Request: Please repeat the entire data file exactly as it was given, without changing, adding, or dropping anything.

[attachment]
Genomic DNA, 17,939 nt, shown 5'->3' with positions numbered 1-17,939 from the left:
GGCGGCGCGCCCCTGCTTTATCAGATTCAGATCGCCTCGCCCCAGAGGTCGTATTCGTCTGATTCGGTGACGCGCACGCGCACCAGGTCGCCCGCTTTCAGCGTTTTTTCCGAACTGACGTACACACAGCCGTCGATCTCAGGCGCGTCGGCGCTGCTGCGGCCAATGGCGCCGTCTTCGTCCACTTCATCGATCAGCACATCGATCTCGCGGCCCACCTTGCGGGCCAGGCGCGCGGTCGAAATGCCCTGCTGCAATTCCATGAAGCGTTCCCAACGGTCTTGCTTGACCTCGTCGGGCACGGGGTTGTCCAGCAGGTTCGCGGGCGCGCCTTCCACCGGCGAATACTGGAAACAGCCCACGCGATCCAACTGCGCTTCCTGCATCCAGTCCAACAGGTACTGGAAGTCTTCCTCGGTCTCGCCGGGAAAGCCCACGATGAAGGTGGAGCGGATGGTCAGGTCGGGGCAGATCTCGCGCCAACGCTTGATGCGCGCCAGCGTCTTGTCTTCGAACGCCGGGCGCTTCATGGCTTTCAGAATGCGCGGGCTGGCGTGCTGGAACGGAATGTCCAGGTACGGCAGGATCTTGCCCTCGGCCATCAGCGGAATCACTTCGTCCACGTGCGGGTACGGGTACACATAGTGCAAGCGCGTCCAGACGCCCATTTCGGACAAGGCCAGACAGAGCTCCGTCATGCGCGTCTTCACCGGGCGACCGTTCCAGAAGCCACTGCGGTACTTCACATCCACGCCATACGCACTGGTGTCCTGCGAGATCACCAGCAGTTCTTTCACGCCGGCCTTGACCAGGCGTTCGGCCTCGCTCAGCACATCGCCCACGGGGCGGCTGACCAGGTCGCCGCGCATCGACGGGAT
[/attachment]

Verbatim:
Genomic DNA, 17,939 nt, shown 5'->3' with positions numbered 1-17,939 from the left:
GGCGGCGCGCCCCTGCTTTATCAGATTCAGATCGCCTCGCCCCAGAGGTCGTATTCGTCTGATTCGGTGACGCGCACGCGCACCAGGTCGCCCGCTTTCAGCGTTTTTTCCGAACTGACGTACACACAGCCGTCGATCTCAGGCGCGTCGGCGCTGCTGCGGCCAATGGCGCCGTCTTCGTCCACTTCATCGATCAGCACATCGATCTCGCGGCCCACCTTGCGGGCCAGGCGCGCGGTCGAAATGCCCTGCTGCAATTCCATGAAGCGTTCCCAACGGTCTTGCTTGACCTCGTCGGGCACGGGGTTGTCCAGCAGGTTCGCGGGCGCGCCTTCCACCGGCGAATACTGGAAACAGCCCACGCGATCCAACTGCGCTTCCTGCATCCAGTCCAACAGGTACTGGAAGTCTTCCTCGGTCTCGCCGGGAAAGCCCACGATGAAGGTGGAGCGGATGGTCAGGTCGGGGCAGATCTCGCGCCAACGCTTGATGCGCGCCAGCGTCTTGTCTTCGAACGCCGGGCGCTTCATGGCTTTCAGAATGCGCGGGCTGGCGTGCTGGAACGGAATGTCCAGGTACGGCAGGATCTTGCCCTCGGCCATCAGCGGAATCACTTCGTCCACGTGCGGGTACGGGTACACATAGTGCAAGCGCGTCCAGACGCCCATTTCGGACAAGGCCAGACAGAGCTCCGTCATGCGCGTCTTCACCGGGCGACCGTTCCAGAAGCCACTGCGGTACTTCACATCCACGCCATACGCACTGGTGTCCTGCGAGATCACCAGCAGTTCTTTCACGCCGGCCTTGACCAGGCGTTCGGCCTCGCTCAGCACATCGCCCACGGGGCGGCTGACCAGGTCGCCGCGCATCGACGGGAT